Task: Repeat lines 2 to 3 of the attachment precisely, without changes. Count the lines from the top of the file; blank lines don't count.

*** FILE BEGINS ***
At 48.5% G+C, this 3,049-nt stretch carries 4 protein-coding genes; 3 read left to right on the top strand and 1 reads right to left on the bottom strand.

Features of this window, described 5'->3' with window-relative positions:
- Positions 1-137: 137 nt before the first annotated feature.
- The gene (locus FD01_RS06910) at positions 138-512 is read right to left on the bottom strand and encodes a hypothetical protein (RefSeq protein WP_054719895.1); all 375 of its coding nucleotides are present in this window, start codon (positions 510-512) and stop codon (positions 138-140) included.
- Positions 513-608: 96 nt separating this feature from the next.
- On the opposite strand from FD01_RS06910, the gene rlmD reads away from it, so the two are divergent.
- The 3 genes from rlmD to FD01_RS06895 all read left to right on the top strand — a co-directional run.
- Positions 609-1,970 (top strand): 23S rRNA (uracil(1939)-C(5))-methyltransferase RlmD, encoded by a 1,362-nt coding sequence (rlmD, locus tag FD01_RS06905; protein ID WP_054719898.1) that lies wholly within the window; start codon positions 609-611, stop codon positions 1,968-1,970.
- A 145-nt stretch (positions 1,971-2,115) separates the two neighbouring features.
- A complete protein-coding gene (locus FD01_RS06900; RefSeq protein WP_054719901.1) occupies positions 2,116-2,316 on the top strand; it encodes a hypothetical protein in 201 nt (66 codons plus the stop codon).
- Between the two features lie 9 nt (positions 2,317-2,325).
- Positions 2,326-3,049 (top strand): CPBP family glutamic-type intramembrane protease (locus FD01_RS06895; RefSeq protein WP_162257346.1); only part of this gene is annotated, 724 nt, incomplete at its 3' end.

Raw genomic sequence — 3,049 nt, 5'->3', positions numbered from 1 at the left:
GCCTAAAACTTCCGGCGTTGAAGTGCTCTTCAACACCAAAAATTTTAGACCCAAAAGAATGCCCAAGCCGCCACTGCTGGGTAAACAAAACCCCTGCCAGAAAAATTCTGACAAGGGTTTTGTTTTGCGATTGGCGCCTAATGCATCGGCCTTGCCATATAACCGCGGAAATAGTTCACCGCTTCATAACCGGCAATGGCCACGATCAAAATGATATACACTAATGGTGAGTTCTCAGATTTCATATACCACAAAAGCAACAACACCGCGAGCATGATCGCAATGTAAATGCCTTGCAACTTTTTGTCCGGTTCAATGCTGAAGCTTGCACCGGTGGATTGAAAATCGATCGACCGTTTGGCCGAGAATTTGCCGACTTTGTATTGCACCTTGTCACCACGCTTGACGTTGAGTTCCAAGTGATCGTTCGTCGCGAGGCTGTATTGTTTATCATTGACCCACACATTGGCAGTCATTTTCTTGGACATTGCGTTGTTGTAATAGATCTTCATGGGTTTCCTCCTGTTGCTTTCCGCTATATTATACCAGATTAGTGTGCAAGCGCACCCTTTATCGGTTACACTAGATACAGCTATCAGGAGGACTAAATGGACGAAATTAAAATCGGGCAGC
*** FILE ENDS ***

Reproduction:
Features of this window, described 5'->3' with window-relative positions:
- Positions 1-137: 137 nt before the first annotated feature.